n South African Journal of Sports Medicine - BokSmart : preventive rehabilitation for rugby injuries to the lower back and core : commentary
|Article Title||BokSmart : preventive rehabilitation for rugby injuries to the lower back and core : commentary|
|© Publisher:||Health and Medical Publishing Group (HMPG)|
|Journal||South African Journal of Sports Medicine|
|Author||Neil Hopkins and Wayne Viljoen|
|Publication Date||Dec 2008|
|Pages||95 - 101|
Background. The low back is an integral part of the entire movement chain as it functions as part of a complex network of the skeletal, muscular and nervous system. Eighty to 90% of acute low back pain episodes dissipate within 8 - 12 weeks regardless of any intervention, but 5 - 10% regress into chronic low back pain. As a result of its undistinguished aetiology, the treatment for low back pain remains controversial. Treatment options for low back pain include the following: analgesics, muscle relaxants, antidepressants, nonsteroidal anti-inflammatory drugs, epidural steroid injections, manipulation, back schools, electromyographic biofeedback, traction, orthoses, behaviour therapy, transcutaneous electrical nerve stimulation, acupuncture, and exercise therapy.
Results. Therapeutic exercises for low back pain have been shown in 6 different randomised controlled trials to be beneficial in reducing pain by up to 60% and improving functional ability by up to 47%. Furthermore, a Cochrane review on low back pain found strong evidence that exercise therapy is an effective intervention in the treatment of low back pain. When prescribing exercises for an individual with low back pain the following goals need to be considered: (i) improve performance in endurance activities; (ii) improve muscular strength around the spine; (iii) eliminate any impairments in spinal flexibility; (iv) reduce the intensity of the pain being experienced by the individual; and (v) reduce back pain-related disability. A rugby player will have increased core stability / strength and a reduced risk of injury if the internal support mechanisms of the spine have been conditioned to resist distortion or injury from external forces. Not only will improved core stability benefit players on the field during matches or practices, it will also assist in preventing unnecessary injuries during weight training and pre-season conditioning.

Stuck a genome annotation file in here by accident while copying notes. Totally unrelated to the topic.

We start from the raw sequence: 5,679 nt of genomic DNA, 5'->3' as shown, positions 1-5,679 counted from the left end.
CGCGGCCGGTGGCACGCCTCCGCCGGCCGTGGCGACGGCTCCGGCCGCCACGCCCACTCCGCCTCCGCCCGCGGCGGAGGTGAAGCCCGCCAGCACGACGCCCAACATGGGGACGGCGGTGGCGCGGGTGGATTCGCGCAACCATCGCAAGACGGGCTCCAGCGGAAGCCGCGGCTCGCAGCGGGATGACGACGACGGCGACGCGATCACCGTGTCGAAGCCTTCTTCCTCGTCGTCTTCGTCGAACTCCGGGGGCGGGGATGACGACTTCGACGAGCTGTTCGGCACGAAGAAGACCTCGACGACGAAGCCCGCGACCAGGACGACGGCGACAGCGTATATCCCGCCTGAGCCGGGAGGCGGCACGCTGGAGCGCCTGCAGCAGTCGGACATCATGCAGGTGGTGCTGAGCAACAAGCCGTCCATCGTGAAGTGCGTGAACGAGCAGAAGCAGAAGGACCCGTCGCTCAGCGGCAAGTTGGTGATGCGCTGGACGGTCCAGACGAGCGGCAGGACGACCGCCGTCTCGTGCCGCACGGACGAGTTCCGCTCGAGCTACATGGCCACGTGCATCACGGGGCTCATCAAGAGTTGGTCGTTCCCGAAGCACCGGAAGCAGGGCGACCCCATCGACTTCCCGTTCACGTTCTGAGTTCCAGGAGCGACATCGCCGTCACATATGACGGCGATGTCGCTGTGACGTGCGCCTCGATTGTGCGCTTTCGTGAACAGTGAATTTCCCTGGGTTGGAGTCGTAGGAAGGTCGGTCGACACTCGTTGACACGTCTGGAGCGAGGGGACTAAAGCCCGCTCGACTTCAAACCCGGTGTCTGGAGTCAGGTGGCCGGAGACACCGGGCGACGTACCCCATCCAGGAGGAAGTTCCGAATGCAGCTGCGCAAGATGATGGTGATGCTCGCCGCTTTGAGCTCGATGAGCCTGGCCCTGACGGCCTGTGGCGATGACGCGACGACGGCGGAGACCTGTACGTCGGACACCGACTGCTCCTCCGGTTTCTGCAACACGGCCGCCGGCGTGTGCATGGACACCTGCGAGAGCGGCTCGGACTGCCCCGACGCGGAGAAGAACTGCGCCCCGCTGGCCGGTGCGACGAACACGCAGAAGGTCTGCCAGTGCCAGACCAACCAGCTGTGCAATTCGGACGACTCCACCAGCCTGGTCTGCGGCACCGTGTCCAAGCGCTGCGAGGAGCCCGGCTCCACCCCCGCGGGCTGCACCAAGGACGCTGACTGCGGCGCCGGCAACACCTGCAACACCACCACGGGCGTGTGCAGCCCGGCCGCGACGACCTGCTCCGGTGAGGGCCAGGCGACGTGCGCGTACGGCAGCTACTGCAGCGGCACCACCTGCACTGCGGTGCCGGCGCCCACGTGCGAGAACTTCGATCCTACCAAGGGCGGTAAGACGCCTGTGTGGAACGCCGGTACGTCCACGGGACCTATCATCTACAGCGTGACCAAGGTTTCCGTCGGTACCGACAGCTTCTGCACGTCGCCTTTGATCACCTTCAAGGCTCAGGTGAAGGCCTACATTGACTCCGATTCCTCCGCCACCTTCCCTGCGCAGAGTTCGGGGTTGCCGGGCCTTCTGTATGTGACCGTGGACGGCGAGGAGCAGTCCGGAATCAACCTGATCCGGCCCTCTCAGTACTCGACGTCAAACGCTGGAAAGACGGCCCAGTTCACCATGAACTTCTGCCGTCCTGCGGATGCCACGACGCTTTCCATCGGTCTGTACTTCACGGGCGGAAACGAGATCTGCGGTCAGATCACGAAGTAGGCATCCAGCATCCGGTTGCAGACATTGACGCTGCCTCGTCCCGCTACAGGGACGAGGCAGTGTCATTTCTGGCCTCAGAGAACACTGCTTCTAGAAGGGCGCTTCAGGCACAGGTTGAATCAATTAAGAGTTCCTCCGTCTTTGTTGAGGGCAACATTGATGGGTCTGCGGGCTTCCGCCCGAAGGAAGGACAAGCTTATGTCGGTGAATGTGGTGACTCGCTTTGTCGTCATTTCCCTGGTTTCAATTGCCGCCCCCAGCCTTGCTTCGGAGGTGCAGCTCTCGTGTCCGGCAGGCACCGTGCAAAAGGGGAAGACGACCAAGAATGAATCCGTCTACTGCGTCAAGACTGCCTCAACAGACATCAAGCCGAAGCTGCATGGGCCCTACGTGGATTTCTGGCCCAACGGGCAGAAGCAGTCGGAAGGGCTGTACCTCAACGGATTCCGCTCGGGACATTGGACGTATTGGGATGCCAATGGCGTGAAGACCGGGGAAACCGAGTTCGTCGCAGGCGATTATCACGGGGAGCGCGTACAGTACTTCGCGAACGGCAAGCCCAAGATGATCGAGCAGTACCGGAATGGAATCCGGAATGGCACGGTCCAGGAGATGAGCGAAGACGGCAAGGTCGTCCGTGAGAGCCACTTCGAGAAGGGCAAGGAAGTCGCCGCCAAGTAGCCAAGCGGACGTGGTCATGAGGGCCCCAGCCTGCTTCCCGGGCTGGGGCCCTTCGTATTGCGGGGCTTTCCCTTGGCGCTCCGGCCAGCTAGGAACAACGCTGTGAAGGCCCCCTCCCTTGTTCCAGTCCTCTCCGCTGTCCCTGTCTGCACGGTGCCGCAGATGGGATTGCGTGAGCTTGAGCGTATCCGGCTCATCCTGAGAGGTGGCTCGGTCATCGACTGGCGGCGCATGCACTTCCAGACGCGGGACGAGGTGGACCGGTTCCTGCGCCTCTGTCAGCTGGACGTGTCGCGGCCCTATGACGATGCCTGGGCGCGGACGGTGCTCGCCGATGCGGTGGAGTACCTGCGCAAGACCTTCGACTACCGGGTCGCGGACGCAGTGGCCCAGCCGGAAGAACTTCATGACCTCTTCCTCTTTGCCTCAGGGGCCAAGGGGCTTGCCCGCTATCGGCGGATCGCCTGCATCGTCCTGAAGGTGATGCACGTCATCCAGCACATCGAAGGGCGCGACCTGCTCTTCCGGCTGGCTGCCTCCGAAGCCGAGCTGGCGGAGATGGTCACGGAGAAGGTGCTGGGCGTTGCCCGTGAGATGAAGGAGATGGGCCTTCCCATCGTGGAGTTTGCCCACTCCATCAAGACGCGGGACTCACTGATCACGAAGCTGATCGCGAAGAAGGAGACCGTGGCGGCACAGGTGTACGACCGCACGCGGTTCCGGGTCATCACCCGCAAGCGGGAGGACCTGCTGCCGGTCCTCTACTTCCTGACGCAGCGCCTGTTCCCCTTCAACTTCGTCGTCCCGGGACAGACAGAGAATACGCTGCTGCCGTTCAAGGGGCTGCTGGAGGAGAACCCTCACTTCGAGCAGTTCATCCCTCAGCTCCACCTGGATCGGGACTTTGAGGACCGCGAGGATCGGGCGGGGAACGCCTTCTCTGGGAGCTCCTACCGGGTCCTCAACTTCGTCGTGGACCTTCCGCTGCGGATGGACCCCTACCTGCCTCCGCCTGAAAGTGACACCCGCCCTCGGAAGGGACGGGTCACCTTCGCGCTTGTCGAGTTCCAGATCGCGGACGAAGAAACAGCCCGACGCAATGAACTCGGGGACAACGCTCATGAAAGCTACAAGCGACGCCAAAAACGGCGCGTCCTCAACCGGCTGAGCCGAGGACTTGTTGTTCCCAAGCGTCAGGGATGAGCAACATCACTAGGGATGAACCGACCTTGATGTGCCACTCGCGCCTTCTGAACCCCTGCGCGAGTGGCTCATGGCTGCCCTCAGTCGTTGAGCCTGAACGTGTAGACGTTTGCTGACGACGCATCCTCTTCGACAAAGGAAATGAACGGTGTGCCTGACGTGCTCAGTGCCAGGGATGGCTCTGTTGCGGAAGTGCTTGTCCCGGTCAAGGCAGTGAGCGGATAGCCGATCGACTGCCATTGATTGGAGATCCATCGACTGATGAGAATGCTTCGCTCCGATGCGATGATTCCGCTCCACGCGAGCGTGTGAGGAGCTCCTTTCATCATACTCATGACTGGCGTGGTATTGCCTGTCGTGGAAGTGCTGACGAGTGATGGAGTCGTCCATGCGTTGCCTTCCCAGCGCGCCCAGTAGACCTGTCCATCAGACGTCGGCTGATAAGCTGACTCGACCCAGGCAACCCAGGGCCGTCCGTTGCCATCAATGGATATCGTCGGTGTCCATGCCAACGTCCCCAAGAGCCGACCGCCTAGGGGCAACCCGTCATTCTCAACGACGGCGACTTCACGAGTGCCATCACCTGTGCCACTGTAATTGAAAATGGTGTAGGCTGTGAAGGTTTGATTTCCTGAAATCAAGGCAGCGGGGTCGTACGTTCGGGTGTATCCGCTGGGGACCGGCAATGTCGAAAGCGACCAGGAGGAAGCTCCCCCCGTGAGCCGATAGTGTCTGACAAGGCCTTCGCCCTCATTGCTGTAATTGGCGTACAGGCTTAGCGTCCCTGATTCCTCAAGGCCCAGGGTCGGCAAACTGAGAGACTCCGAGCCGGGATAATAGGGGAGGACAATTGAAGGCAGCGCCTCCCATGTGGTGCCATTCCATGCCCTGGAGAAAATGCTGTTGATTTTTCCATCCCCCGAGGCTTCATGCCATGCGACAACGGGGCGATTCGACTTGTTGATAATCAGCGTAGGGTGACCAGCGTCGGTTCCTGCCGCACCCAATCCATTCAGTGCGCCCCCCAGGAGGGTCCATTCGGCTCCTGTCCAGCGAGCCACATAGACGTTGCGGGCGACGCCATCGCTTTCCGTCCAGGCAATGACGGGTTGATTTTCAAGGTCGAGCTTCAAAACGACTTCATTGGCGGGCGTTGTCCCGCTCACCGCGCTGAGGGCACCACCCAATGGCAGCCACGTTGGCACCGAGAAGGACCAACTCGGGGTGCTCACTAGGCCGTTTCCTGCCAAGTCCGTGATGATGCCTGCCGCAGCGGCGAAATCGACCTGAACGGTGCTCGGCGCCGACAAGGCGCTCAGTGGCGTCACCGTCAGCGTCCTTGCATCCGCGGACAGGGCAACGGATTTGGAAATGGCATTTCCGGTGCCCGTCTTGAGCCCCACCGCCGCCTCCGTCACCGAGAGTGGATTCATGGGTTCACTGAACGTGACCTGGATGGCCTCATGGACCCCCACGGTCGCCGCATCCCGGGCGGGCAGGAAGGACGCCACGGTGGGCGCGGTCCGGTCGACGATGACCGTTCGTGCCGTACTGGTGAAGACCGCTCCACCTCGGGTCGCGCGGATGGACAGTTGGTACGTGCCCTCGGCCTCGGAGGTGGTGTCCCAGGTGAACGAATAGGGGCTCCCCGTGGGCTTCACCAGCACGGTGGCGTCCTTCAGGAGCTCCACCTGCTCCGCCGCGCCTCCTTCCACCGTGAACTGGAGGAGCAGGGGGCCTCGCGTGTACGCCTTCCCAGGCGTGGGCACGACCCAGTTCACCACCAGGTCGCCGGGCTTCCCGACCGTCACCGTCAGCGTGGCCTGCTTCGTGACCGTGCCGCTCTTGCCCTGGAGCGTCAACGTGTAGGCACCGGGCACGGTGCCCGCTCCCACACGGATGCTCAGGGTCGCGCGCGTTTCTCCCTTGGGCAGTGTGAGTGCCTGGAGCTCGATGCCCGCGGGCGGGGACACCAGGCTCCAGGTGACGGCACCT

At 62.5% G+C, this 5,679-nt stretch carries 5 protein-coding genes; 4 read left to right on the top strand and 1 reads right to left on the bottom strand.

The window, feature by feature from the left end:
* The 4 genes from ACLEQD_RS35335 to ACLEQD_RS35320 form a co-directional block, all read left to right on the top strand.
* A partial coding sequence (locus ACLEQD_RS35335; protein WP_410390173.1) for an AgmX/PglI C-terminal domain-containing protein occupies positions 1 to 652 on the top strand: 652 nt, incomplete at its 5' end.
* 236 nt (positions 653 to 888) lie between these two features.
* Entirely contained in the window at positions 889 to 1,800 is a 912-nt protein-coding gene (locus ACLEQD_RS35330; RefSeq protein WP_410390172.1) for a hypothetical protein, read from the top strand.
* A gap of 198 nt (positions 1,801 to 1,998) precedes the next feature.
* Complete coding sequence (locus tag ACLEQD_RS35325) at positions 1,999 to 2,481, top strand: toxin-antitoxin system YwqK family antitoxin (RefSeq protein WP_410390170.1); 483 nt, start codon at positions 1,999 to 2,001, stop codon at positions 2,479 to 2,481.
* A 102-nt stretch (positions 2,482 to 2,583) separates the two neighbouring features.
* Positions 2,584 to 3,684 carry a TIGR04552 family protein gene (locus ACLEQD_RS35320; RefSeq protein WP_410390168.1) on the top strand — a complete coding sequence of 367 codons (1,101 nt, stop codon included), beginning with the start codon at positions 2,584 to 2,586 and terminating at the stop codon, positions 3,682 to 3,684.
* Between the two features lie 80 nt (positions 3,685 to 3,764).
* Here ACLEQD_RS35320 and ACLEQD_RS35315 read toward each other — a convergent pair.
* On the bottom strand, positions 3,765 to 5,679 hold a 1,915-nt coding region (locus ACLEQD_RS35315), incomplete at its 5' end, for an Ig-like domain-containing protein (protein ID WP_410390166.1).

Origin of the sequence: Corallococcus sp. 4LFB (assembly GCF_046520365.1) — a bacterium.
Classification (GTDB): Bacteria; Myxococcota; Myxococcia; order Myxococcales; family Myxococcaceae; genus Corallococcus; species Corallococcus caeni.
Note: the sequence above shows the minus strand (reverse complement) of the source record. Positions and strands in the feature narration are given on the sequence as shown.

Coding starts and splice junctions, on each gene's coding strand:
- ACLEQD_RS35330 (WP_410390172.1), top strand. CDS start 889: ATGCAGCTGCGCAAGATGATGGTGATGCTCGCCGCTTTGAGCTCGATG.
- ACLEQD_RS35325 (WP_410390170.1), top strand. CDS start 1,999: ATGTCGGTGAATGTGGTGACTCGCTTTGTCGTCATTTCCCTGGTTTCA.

Conclusion. Exercise programmes which combine core stability with general strength training should be prescribed for rugby players to prepare them for the level of impact involved in the game, as well as for sport-related weight training and non-sport-related daily activities.
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